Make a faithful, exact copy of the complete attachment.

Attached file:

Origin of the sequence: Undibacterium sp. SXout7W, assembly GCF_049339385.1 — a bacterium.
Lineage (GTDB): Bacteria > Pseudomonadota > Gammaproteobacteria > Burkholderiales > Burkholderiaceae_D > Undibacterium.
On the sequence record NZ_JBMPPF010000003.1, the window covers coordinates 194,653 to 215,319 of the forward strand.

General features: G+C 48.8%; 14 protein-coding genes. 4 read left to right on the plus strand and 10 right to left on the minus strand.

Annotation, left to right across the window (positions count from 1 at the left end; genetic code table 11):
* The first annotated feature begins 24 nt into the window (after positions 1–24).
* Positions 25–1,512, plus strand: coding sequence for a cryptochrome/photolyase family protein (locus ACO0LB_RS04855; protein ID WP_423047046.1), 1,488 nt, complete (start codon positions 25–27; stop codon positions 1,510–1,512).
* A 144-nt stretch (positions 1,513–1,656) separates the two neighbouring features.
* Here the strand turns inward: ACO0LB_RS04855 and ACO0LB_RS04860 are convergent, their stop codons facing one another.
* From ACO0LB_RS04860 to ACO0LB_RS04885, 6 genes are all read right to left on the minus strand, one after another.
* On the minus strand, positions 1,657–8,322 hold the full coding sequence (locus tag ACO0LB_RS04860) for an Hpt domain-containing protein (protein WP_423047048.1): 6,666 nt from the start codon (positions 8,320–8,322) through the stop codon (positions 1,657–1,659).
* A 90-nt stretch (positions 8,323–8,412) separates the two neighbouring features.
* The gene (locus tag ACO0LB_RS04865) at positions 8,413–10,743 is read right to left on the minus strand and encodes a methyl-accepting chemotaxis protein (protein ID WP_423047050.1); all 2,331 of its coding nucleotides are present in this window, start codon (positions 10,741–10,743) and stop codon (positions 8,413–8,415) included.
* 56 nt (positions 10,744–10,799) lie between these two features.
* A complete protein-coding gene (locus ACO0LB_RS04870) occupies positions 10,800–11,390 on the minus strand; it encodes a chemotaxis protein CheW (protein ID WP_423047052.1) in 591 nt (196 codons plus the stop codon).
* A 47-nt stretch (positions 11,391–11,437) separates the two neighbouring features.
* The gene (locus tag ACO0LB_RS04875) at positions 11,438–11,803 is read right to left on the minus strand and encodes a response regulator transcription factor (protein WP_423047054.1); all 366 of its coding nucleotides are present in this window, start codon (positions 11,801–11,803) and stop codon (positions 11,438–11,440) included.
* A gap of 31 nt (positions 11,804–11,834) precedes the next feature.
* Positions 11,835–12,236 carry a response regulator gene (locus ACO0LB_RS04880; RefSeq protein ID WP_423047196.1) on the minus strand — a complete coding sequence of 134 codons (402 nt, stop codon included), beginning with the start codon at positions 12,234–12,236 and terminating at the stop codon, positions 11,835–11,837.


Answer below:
Origin of the sequence: Undibacterium sp. SXout7W, assembly GCF_049339385.1 — a bacterium.
Lineage (GTDB): Bacteria > Pseudomonadota > Gammaproteobacteria > Burkholderiales > Burkholderiaceae_D > Undibacterium.
On the sequence record NZ_JBMPPF010000003.1, the window covers coordinates 194,653 to 215,319 of the forward strand.

General features: G+C 48.8%; 14 protein-coding genes. 4 read left to right on the plus strand and 10 right to left on the minus strand.

Annotation, left to right across the window (positions count from 1 at the left end; genetic code table 11):
* The first annotated feature begins 24 nt into the window (after positions 1–24).
* Positions 25–1,512, plus strand: coding sequence for a cryptochrome/photolyase family protein (locus ACO0LB_RS04855; protein ID WP_423047046.1), 1,488 nt, complete (start codon positions 25–27; stop codon positions 1,510–1,512).
* A 144-nt stretch (positions 1,513–1,656) separates the two neighbouring features.
* Here the strand turns inward: ACO0LB_RS04855 and ACO0LB_RS04860 are convergent, their stop codons facing one another.
* From ACO0LB_RS04860 to ACO0LB_RS04885, 6 genes are all read right to left on the minus strand, one after another.
* On the minus strand, positions 1,657–8,322 hold the full coding sequence (locus tag ACO0LB_RS04860) for an Hpt domain-containing protein (protein WP_423047048.1): 6,666 nt from the start codon (positions 8,320–8,322) through the stop codon (positions 1,657–1,659).
* A 90-nt stretch (positions 8,323–8,412) separates the two neighbouring features.
* The gene (locus tag ACO0LB_RS04865) at positions 8,413–10,743 is read right to left on the minus strand and encodes a methyl-accepting chemotaxis protein (protein ID WP_423047050.1); all 2,331 of its coding nucleotides are present in this window, start codon (positions 10,741–10,743) and stop codon (positions 8,413–8,415) included.
* 56 nt (positions 10,744–10,799) lie between these two features.
* A complete protein-coding gene (locus ACO0LB_RS04870) occupies positions 10,800–11,390 on the minus strand; it encodes a chemotaxis protein CheW (protein ID WP_423047052.1) in 591 nt (196 codons plus the stop codon).
* A 47-nt stretch (positions 11,391–11,437) separates the two neighbouring features.
* The gene (locus tag ACO0LB_RS04875) at positions 11,438–11,803 is read right to left on the minus strand and encodes a response regulator transcription factor (protein WP_423047054.1); all 366 of its coding nucleotides are present in this window, start codon (positions 11,801–11,803) and stop codon (positions 11,438–11,440) included.
* A gap of 31 nt (positions 11,804–11,834) precedes the next feature.
* Positions 11,835–12,236 carry a response regulator gene (locus ACO0LB_RS04880; RefSeq protein ID WP_423047196.1) on the minus strand — a complete coding sequence of 134 codons (402 nt, stop codon included), beginning with the start codon at positions 12,234–12,236 and terminating at the stop codon, positions 11,835–11,837.